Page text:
Detection of signal photons at D0 does not directly yield any which-path information. Detection of idler photons at D3 or D4, which provide which-path information, means that no interference pattern can be observed in the jointly detected subset of signal photons at D0. Likewise, detection of idler photons at D1 or D2, which do not provide which-path information, means that interference patterns can be observed in the jointly detected subset of signal photons at D0.
In other words, even though an idler photon is not observed until long after its entangled signal photon arrives at D0 due to the shorter optical path for the latter, interference at D0 is determined by whether a signal photon's entangled idler photon is detected at a detector that preserves its which-path information (D3 or D4), or at a detector that erases its which-path information (D1 or D2).
Some have interpreted this result to mean that the delayed choice to observe or not observe the path of the idler photon changes the outcome of an event in the past. [ clarification needed ]Note in particular that an interference pattern may only be pulled out for observation after the idlers have been detected (i.e., at D1 or D2).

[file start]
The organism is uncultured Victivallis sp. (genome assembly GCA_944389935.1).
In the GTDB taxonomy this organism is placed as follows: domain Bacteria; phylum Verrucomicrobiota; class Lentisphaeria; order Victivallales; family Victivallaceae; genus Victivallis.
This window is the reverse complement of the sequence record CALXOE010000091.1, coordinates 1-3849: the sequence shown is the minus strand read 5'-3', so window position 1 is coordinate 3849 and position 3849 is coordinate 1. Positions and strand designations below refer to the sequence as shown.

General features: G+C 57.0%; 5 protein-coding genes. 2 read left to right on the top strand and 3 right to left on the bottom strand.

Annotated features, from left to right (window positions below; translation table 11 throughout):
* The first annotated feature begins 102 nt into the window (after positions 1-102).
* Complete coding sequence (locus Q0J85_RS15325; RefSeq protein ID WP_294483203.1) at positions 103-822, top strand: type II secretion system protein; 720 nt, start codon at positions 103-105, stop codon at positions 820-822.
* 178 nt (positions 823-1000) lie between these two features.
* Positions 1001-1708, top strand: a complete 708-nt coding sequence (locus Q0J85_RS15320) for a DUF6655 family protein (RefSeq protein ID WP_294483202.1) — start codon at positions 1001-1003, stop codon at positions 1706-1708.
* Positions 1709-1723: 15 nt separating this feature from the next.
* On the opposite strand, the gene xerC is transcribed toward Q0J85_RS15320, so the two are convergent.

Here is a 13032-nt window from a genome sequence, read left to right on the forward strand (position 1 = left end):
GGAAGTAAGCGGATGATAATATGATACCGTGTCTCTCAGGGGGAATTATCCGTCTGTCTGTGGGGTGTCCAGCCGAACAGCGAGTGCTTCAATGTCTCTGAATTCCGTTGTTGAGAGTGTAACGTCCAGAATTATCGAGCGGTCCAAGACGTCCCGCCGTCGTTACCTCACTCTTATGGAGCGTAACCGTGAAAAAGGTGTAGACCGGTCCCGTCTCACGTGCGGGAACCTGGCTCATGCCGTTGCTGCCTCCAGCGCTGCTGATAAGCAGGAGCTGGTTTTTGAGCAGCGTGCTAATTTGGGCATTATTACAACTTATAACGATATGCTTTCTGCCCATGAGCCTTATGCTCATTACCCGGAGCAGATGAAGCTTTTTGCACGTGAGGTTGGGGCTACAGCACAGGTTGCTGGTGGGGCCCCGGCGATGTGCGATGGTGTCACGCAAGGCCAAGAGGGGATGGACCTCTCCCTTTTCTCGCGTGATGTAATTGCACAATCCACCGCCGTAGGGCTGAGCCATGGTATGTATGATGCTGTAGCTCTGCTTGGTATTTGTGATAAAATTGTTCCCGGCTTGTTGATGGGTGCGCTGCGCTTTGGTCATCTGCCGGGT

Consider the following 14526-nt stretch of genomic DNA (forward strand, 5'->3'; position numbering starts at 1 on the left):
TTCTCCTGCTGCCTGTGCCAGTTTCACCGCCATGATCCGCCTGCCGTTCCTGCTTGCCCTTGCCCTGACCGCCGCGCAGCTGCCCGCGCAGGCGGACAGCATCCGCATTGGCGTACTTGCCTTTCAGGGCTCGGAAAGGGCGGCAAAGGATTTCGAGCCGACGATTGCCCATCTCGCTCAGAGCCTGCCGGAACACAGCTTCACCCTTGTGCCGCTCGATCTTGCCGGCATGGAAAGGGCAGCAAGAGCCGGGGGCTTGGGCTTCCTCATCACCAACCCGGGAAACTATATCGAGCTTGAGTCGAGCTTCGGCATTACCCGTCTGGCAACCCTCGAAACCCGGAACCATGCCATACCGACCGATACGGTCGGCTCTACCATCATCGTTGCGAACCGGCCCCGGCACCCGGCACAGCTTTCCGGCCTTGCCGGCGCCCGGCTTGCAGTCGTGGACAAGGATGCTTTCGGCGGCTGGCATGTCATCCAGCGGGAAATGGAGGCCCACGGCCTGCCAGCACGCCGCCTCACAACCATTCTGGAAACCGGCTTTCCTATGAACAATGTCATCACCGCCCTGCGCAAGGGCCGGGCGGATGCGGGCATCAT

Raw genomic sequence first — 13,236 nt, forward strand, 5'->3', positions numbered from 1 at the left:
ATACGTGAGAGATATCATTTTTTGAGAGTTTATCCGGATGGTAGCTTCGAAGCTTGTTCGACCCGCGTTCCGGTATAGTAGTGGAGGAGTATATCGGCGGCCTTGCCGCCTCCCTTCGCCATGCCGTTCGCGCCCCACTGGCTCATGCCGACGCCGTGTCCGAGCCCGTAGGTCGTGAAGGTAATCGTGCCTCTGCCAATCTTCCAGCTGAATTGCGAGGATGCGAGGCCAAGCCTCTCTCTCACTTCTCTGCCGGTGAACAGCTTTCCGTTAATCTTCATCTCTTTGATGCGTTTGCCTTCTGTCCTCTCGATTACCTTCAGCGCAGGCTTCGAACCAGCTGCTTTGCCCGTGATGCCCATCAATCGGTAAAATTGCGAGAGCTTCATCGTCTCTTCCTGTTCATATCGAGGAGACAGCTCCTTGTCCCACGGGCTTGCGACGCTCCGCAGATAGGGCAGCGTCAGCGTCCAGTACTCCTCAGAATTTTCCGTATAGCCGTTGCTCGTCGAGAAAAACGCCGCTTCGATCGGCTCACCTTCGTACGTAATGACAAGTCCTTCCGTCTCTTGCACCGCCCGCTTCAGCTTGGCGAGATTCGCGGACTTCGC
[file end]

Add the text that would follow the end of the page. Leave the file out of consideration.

The total pattern of all signal photons at D0, whose entangled idlers went to multiple different detectors, will never show interference regardless of what happens to the idler photons. 5 to give a visual impression of the evidence available from the experiment. In D0, the sum of all the correlated counts will not show interference. If all the photons that arrive at D0 were to be plotted on one graph, one would see only a bright central band.One can get an idea of how this works by looking at the graphs of R01, R02, R03, and R04, and observing that the peaks of R01 line up with the troughs of R02 (i.e. a π phase shift exists between the two interference fringes). R03 shows a single maximum, and R04, which is experimentally identical to R03 will show equivalent results. The entangled photons, as filtered with the help of the coincidence counter, are simulated in Fig.